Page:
PHOTO: Shutterstock Do aspiring marketers need to study formally, or is self-learning and and a good portfolio enough to make it as a digital marketer in 2020?
While degrees were once a requirement for aspiring marketers, the digital era has made the world of digital marketing far more accessible to, well, just about anybody with an internet connection. Many new marketing professionals have gotten their start without a university degree, and many seek innovative ways of self-learning using online education platforms, or good old trial and error. High-profile marketing expert Seth Godin has even gone so far as to create a short altMBA course for aspiring marketers and business leaders.
A recent study carried out by ClickMinded revealed that attending graduate school can be up to 10 times less profitable and 3 times slower than self-learning online.
Compared with attending graduate school, learning digital marketing with an unaccredited course and starting a website is: 10 times more profitable, with a return on investment of 521% three years after getting a digital marketing job — compared to a return of 53% from a digital marketing degree.
4 times cheaper, with a total cost (including opportunity cost) of $20,752 in the worst-case scenario — vs. a total cost of $84,086 for attending graduate school.
3 times faster, which on average takes 6 months of self-learning and growing a website full time — instead of the typical 19 months, it takes to complete a master’s in digital marketing.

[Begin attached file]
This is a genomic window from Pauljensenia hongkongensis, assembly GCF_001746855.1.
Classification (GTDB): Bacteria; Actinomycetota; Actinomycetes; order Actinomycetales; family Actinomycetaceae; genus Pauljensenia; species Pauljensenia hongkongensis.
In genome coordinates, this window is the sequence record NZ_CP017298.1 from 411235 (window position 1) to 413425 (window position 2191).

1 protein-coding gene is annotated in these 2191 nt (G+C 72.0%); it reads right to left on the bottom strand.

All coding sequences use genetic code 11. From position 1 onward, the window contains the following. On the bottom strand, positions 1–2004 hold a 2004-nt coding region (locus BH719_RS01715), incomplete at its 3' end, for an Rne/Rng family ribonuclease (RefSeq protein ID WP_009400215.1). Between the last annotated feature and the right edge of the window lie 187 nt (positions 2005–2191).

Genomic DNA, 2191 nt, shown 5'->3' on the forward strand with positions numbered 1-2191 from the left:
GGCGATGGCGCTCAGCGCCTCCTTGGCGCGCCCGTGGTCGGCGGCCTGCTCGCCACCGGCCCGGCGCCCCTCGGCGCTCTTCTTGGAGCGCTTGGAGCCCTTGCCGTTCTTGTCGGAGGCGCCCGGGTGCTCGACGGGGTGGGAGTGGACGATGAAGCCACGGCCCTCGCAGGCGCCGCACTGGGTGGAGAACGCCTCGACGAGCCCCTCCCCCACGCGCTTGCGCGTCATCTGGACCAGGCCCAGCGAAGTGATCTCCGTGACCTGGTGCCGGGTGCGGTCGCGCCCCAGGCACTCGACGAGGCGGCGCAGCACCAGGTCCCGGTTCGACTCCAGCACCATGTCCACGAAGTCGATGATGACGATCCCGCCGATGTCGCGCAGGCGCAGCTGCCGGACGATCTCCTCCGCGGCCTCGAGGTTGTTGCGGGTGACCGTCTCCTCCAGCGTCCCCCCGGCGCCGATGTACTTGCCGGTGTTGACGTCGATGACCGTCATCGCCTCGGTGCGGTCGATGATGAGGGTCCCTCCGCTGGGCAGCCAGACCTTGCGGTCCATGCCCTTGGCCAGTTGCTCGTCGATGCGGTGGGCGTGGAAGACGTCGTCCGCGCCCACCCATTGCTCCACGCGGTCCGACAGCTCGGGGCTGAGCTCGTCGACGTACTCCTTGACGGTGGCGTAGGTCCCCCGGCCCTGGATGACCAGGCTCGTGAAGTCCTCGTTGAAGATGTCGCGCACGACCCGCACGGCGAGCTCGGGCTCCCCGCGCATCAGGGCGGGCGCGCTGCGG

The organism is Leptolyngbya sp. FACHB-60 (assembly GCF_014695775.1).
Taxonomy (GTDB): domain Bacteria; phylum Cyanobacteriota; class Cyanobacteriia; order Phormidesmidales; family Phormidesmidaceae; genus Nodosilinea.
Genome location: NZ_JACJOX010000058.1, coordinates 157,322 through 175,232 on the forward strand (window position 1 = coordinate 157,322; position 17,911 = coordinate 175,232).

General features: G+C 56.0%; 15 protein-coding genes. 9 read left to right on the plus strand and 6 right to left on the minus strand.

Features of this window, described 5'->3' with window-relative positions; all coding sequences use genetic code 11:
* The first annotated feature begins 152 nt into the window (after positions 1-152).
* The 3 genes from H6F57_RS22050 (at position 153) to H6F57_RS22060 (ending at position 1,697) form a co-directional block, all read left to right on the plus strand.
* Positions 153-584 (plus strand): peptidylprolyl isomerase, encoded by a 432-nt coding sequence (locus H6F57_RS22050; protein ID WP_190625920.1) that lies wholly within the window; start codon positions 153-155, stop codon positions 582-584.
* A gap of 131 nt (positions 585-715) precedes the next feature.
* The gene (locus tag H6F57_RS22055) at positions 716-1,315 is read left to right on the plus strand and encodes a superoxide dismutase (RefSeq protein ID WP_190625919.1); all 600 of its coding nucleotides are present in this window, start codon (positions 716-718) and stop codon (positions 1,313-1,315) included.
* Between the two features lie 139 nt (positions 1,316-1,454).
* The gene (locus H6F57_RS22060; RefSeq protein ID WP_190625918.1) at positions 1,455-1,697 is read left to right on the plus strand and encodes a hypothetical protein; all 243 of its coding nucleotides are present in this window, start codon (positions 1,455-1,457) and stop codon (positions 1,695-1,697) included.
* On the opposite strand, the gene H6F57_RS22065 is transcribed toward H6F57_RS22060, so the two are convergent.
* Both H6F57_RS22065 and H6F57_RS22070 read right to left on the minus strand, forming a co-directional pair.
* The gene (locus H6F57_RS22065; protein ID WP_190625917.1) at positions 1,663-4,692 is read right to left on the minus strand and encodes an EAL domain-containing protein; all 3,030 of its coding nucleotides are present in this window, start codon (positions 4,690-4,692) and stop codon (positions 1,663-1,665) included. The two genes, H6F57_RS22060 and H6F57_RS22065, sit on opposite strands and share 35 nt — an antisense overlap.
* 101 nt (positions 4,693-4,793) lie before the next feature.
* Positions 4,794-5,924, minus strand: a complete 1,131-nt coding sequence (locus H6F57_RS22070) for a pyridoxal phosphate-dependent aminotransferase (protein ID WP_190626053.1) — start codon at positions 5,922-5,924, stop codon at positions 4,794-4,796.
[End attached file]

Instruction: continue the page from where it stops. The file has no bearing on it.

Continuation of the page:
With these thoughts and findings in mind, we’ve asked marketing managers how they view degrees today. More specifically, we wanted to learn whether degrees are a requirement and why aspiring marketers may still want to get one. The experts also share some best tips for getting educated in marketing and hired without a degree.
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“In my opinion Marketing degrees are not a necessity depending on the role,” stated Kyle Turk, VP of marketing at Keynote Search . When hiring a digital marketer, for example, it’s often best to choose a candidate with experiences using specific software so they can quickly hit the ground running. “If the role requires technical expertise for certain softwares,” Turk continued, “self-learning would prove to be more valuable.”
Paula Connor, chief content marketing officer at 256 says employers — especially government organizations — still require formal marketing or business qualifications, but that’s rapidly changing. “My short answer is no, [marketing degrees] aren’t useless,” Connor began. “many employers still look for formal marketing or business qualifications, especially in government organizations.” However, he points out, you can definitely learn a lot of digital marketing skills by yourself for free. When Do Marketing Degrees Still Make Sense?
Tony Mastri, digital marketing manager at MARION Marketing believes someone that wants to move into a more general business role beyond marketing will want to get a university degree. “A university degree will really help expedite the move from entry-level to some sort of senior […]